Let’s Talk about Cars: Electric vs. Gas


Tesla Charging Stations.

Fun fact: Cars and trucks release about 20% of all greenhouse gases emitted in the United States. These troubling statistics have inspired many car companies to develop alternatives to help offset the staggering amounts of carbon dioxide that cars produce (approximately 4.6 metric tons of carbon dioxide per car each year). 

It is no secret that gas- and diesel- powered vehicles release greenhouse gases that contribute to the ongoing climate crisis. Global temperatures are on the rise, and increasing amounts of consumers are in search of alternatives to try to help Mother Earth. Cars powered by electricity are an up-and-coming method that is gaining popularity around the world. There is a great deal of support for them, considering that they have zero emissions on the road, are much more environmentally friendly, and save drivers from oil changes and high gas prices. 

Despite these attractive features, electric cars have been a topic of controversy in recent years. Opponents of this revolutionary driving technology pose thought-provoking questions and ideas that create doubt regarding the main benefits of electric cars, such as where do the batteries go when they are no longer usable? Others also say that electric cars are dangerous and frequently catch fire. 

Leading companies that supply electric vehicles have issued statements on their respective websites that debunk the common misconception that used electric car batteries are dumped into landfills. Tesla.com states, “…materials in a Tesla lithium-ion battery are recoverable and recyclable” and “None of our scrapped lithium-ion batteries go to landfilling, and 100% are recycled.” 

Additionally, Toyota.com dedicated an environmental sustainability section of their website which goes through a detailed process of how used batteries are either refurbished or broken down and recycled.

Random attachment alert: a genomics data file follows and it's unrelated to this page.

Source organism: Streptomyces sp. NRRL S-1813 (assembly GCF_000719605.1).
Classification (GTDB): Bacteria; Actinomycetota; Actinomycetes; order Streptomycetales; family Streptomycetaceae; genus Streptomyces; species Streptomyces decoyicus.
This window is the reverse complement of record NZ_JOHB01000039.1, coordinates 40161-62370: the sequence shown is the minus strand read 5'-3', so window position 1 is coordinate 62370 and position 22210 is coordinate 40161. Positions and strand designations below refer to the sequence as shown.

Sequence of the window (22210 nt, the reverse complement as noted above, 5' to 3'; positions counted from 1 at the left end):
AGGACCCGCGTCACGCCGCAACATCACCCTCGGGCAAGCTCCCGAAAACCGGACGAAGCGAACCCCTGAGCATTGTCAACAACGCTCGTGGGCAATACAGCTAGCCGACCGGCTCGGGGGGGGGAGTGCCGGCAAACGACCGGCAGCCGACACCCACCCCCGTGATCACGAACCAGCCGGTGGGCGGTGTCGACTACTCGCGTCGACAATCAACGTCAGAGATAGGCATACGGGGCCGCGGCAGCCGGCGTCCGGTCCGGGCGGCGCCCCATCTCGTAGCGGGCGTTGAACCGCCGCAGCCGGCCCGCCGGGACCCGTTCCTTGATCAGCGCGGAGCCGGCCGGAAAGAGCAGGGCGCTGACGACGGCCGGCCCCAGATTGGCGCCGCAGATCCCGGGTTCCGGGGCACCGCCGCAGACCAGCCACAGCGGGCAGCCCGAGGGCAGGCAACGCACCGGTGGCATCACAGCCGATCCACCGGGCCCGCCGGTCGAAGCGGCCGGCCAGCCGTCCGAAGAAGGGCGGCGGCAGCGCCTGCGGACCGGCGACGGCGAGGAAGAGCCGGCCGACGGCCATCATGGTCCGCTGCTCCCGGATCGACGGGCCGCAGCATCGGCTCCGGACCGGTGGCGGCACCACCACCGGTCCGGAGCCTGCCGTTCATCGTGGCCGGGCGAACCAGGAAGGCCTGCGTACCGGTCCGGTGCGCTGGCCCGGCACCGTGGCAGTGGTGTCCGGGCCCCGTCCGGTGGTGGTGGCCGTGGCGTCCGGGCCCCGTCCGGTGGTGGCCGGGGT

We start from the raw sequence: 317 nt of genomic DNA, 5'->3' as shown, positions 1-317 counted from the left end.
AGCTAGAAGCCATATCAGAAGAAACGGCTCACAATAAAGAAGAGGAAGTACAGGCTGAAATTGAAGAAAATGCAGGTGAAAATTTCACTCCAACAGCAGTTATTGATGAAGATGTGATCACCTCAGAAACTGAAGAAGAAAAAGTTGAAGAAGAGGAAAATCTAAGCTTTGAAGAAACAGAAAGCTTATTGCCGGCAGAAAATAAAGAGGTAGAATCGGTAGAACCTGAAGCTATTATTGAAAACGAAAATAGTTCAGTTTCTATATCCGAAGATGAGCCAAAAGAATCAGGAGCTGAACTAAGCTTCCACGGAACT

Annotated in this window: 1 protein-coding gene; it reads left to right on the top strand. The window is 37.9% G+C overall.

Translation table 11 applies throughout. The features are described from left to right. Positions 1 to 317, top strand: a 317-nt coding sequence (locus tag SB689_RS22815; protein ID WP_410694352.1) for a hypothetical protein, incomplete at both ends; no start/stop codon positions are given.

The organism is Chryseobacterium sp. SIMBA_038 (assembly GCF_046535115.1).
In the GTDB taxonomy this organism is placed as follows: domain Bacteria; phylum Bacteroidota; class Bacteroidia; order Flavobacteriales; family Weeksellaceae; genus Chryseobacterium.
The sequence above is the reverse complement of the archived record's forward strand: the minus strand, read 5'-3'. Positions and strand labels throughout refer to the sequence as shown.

Everyone has seen news reports of electric cars lighting on fire. The question is, how many news reports are there about gas cars lighting on fire? These are much less frequently reported on news sites even though they are more common than electric car fires. 

A study was performed by car insurance experts at AutoinsuranceEZ.com. Using data collected from the National Transportation Safety Board, Bureau of Transportation Statistics, and government recall data from Recalls.gov, researchers of the study were able to break down the true numbers of car fires by vehicle and fuel type. 

The study concluded that between gasoline and electrically powered vehicles, gas cars are over 60 times more likely to catch fire than electric cars. The exact numbers are as follows:   

  • Gas vehicles: 1,529 fires per 100K cars
  • Electric vehicles: 25 fires per 100K cars

As of November 2022, the total number of electric car fires is 52. In comparison, there have been an astonishing total of 199,533 gas car fires.

CLearly, the main myths surrounding electric cars have been debunked. Electric car batteries are recyclable and are not dumped into landfills as adversaries state. Leading companies are actively recycling their used car batteries. Gas cars are much more likely than electric cars to light on fire, not the other way around. Even if you don’t have an electric car, you can still do your part to help the Earth. Please take a close look at your lifestyle and see if there are any changes you can make, however insignificant, to take part in the fight against climate change. 






Do Electric Cars Catch Fire More Than Gas-Powered Vehicles?